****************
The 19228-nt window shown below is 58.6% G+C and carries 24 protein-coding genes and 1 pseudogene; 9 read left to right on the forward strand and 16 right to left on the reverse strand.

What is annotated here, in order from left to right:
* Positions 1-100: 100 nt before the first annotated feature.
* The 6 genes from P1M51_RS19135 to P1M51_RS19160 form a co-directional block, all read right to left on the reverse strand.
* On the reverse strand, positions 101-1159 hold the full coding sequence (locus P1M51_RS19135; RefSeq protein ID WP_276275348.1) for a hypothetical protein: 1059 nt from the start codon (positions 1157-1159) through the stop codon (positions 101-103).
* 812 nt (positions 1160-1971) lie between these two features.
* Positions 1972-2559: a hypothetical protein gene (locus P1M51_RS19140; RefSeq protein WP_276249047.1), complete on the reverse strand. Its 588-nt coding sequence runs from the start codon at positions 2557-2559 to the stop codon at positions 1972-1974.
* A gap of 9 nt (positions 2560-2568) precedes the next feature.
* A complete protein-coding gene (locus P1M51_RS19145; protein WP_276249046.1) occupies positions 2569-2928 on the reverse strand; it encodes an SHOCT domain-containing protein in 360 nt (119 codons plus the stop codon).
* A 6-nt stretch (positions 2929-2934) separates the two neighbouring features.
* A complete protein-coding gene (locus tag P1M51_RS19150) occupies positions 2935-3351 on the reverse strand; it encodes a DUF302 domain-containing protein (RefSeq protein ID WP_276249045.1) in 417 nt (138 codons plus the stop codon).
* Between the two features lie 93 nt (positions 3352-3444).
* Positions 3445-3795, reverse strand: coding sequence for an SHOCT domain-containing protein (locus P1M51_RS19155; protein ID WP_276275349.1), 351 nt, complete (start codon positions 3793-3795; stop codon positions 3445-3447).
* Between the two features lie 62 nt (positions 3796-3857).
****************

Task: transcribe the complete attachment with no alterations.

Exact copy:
The 19228-nt window shown below is 58.6% G+C and carries 24 protein-coding genes and 1 pseudogene; 9 read left to right on the forward strand and 16 right to left on the reverse strand.

What is annotated here, in order from left to right:
* Positions 1-100: 100 nt before the first annotated feature.
* The 6 genes from P1M51_RS19135 to P1M51_RS19160 form a co-directional block, all read right to left on the reverse strand.
* On the reverse strand, positions 101-1159 hold the full coding sequence (locus P1M51_RS19135; RefSeq protein ID WP_276275348.1) for a hypothetical protein: 1059 nt from the start codon (positions 1157-1159) through the stop codon (positions 101-103).
* 812 nt (positions 1160-1971) lie between these two features.
* Positions 1972-2559: a hypothetical protein gene (locus P1M51_RS19140; RefSeq protein WP_276249047.1), complete on the reverse strand. Its 588-nt coding sequence runs from the start codon at positions 2557-2559 to the stop codon at positions 1972-1974.
* A gap of 9 nt (positions 2560-2568) precedes the next feature.
* A complete protein-coding gene (locus P1M51_RS19145; protein WP_276249046.1) occupies positions 2569-2928 on the reverse strand; it encodes an SHOCT domain-containing protein in 360 nt (119 codons plus the stop codon).
* A 6-nt stretch (positions 2929-2934) separates the two neighbouring features.
* A complete protein-coding gene (locus tag P1M51_RS19150) occupies positions 2935-3351 on the reverse strand; it encodes a DUF302 domain-containing protein (RefSeq protein ID WP_276249045.1) in 417 nt (138 codons plus the stop codon).
* Between the two features lie 93 nt (positions 3352-3444).
* Positions 3445-3795, reverse strand: coding sequence for an SHOCT domain-containing protein (locus P1M51_RS19155; protein ID WP_276275349.1), 351 nt, complete (start codon positions 3793-3795; stop codon positions 3445-3447).
* Between the two features lie 62 nt (positions 3796-3857).